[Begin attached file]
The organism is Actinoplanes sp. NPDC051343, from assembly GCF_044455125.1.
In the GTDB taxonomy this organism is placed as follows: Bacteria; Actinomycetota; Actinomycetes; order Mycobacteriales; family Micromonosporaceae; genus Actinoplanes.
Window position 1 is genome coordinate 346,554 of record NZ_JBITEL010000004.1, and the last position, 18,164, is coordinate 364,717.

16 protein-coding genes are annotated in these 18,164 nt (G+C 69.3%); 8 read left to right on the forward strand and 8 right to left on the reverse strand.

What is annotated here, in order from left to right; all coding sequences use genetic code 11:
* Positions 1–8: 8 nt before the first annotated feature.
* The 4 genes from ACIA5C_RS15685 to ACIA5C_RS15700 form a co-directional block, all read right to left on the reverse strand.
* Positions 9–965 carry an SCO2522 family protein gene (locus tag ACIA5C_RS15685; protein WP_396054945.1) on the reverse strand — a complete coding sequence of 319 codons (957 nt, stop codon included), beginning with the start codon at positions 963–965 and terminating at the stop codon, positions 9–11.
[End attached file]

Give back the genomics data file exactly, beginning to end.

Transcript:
The organism is Actinoplanes sp. NPDC051343, from assembly GCF_044455125.1.
In the GTDB taxonomy this organism is placed as follows: Bacteria; Actinomycetota; Actinomycetes; order Mycobacteriales; family Micromonosporaceae; genus Actinoplanes.
Window position 1 is genome coordinate 346,554 of record NZ_JBITEL010000004.1, and the last position, 18,164, is coordinate 364,717.

16 protein-coding genes are annotated in these 18,164 nt (G+C 69.3%); 8 read left to right on the forward strand and 8 right to left on the reverse strand.

What is annotated here, in order from left to right; all coding sequences use genetic code 11:
* Positions 1–8: 8 nt before the first annotated feature.
* The 4 genes from ACIA5C_RS15685 to ACIA5C_RS15700 form a co-directional block, all read right to left on the reverse strand.
* Positions 9–965 carry an SCO2522 family protein gene (locus tag ACIA5C_RS15685; protein WP_396054945.1) on the reverse strand — a complete coding sequence of 319 codons (957 nt, stop codon included), beginning with the start codon at positions 963–965 and terminating at the stop codon, positions 9–11.